As the holiday shopping season unofficially kicks off this week, about 42 million American households plan to give or receive high-tech electronic products this year. However, about seven out of eight households don’t fully understand key aspects of their insurance coverage for these purchases, according to a new national survey by Trusted Choice and the Independent Insurance Agents & Brokers of America (the Big “I”).
For the survey, respondents were asked if they were going to purchase or receive electronics, including iPods and iPhones, video gaming systems, computers and plasma televisions, during this holiday season. In addition, when asked, only about one fifth of survey respondents reported ever contacting their insurance agent with questions on coverage for high-tech electronic products when they purchased them in the past.
“With so many people giving and receiving electronics this holiday season, it is important for consumers to understand how to protect these gifts,” says Big “I” President & CEO Robert A. Rusbuldt. “In fact, any time people acquire an expensive or unusual item, we advise they consult with their Trusted Choice independent insurance agent. This new research shows us not enough consumers are doing that.”
The survey also presented respondents with five questions about insurance coverage for high-tech home electronics. An overwhelming seven out of eight households (96 million) answered at least one of these questions incorrectly.
“As our research shows so frequently, most consumers don’t fully understand their insurance policies,” says Madelyn Flannagan, Big “I” vice president for education and research. “Making matters worse, with the ever-changing technology of these types of electronics, consumers need to keep in mind that policies may not always reflect the latest features.”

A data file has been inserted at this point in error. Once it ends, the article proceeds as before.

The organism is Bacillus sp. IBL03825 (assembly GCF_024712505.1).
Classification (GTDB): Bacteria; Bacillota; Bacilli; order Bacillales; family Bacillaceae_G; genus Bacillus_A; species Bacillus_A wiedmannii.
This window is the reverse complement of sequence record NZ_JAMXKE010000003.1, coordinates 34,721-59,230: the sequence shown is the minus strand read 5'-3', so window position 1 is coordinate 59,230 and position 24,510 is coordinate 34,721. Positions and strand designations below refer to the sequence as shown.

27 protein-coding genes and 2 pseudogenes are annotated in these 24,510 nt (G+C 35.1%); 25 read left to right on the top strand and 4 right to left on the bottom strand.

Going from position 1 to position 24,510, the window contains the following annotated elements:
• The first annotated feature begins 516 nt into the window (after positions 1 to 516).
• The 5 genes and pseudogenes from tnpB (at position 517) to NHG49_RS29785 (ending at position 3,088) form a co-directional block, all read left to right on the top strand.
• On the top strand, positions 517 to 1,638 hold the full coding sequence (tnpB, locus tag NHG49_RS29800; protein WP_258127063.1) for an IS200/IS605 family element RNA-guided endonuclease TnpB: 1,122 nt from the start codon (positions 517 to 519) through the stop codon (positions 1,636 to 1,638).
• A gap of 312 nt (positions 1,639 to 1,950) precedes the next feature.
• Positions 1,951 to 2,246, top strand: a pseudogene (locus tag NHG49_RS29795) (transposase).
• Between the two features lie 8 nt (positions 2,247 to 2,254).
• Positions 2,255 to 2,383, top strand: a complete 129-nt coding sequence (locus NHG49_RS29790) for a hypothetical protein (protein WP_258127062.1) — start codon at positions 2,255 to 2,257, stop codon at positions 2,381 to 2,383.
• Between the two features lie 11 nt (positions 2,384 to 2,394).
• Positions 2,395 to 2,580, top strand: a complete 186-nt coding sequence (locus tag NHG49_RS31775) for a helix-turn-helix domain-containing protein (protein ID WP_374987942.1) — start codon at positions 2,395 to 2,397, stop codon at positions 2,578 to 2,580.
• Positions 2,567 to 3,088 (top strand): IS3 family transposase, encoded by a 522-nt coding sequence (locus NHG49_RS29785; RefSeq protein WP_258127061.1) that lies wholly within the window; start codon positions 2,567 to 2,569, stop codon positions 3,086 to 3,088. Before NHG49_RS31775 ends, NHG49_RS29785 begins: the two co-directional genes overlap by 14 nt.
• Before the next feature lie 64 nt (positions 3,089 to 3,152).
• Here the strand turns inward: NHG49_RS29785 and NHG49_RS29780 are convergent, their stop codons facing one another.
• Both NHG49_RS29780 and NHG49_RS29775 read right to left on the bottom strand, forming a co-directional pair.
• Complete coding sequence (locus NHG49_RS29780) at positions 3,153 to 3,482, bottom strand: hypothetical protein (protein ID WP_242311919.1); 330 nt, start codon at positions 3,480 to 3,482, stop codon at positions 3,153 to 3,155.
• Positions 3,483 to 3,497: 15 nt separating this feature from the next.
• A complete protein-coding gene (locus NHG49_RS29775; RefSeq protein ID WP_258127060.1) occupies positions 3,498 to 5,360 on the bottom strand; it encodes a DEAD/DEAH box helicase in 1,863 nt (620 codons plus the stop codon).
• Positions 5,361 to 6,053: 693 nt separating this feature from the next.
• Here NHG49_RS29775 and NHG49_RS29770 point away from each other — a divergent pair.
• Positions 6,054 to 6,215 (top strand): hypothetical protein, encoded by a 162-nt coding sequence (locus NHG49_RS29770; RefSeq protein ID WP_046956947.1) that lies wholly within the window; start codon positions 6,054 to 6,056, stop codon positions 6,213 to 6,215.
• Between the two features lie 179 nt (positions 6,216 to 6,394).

Most electronic gadgets are typically covered under the standard homeowners or renters policy. However, there are some common and important exceptions that many consumers don’t understand. Coverage limitations and exclusions can include:
Digitally- downloaded data: These are not generally covered under the usual homeowners or renters policy. Consumers need to think about the value of their iTunes, downloads, and other data, as well as the time it would take to recover that material. Even in cases of fire, windstorms, and theft, when your computer is covered, downloads are not usually included. Although a few companies now offer some coverage for digital data, that coverage is limited and may not allow for full replacement or re-creation of digital material.
Electrical power surges: According to the new survey, more than half (55 percent) of Americans mistakenly believe that their insurance coverage would protect their electronics in the event of an electrical power surge. However, the vast majority of renters and homeowners policies exclude sudden loss or damage to electronics from changes in artificially generated electrical current.
Deductibles: For most standard homeowners and renters policies, the usual deductible is higher than the cost of many single electronic gadgets. About 52 percent of survey respondents were incorrect by thinking they could usually rely on their insurance policy to recoup this type of loss.
Exclusions and perils: Although electronics gear is typically covered under a homeowners or renters policy, the same exclusions apply to these items. Your electronics will not be covered in cases of flood, earthquake, mudslides, and some other specific disasters or circumstances.
Business use: Homeowners and renters polices were designed for just that — homeowners and renters use. Coverage for computers and other electronic items used for business in the home is often very limited (usually $2,500 on premises and $250 for items outside of the home).
Gift cards: Holiday shoppers nervous about giving electronics that could be an insurance risk may choose gift cards instead for their friends and loved ones. They should be aware, though, that most homeowners and renters policies treat gift cards the same as cash, reimbursing just $200 in total, no matter how many cards lost or stolen. Be sure and save all receipts and find out the store’s own policy for lost or stolen cards at the time of purchase.
The survey was conducted for Trusted Choice via telephone by TRC, an independent research company in Fort Washington, Pa. Interviews were conducted during October 2007 among a nationally representative sample of 750 households. The margin of error is +/- 3.7 percentage points at the 95 percent confidence level.
Source: Trusted Choice,
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